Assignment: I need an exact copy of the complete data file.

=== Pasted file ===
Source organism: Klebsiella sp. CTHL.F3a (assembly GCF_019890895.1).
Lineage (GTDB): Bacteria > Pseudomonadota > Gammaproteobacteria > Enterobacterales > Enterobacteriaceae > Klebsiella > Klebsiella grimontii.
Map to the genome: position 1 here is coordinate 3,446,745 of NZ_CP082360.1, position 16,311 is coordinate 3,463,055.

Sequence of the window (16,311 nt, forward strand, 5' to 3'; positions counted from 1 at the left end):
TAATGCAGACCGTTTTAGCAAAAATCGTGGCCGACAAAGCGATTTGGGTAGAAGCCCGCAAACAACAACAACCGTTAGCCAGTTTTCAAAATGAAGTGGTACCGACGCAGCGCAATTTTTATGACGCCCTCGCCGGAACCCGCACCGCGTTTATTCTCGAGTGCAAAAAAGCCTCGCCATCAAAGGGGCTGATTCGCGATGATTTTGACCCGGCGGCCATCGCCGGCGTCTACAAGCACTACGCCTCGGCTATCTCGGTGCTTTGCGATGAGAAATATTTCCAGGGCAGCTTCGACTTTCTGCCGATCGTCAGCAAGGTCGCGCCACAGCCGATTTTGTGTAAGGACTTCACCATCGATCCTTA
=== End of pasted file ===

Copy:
Source organism: Klebsiella sp. CTHL.F3a (assembly GCF_019890895.1).
Lineage (GTDB): Bacteria > Pseudomonadota > Gammaproteobacteria > Enterobacterales > Enterobacteriaceae > Klebsiella > Klebsiella grimontii.
Map to the genome: position 1 here is coordinate 3,446,745 of NZ_CP082360.1, position 16,311 is coordinate 3,463,055.

Sequence of the window (16,311 nt, forward strand, 5' to 3'; positions counted from 1 at the left end):
TAATGCAGACCGTTTTAGCAAAAATCGTGGCCGACAAAGCGATTTGGGTAGAAGCCCGCAAACAACAACAACCGTTAGCCAGTTTTCAAAATGAAGTGGTACCGACGCAGCGCAATTTTTATGACGCCCTCGCCGGAACCCGCACCGCGTTTATTCTCGAGTGCAAAAAAGCCTCGCCATCAAAGGGGCTGATTCGCGATGATTTTGACCCGGCGGCCATCGCCGGCGTCTACAAGCACTACGCCTCGGCTATCTCGGTGCTTTGCGATGAGAAATATTTCCAGGGCAGCTTCGACTTTCTGCCGATCGTCAGCAAGGTCGCGCCACAGCCGATTTTGTGTAAGGACTTCACCATCGATCCTTA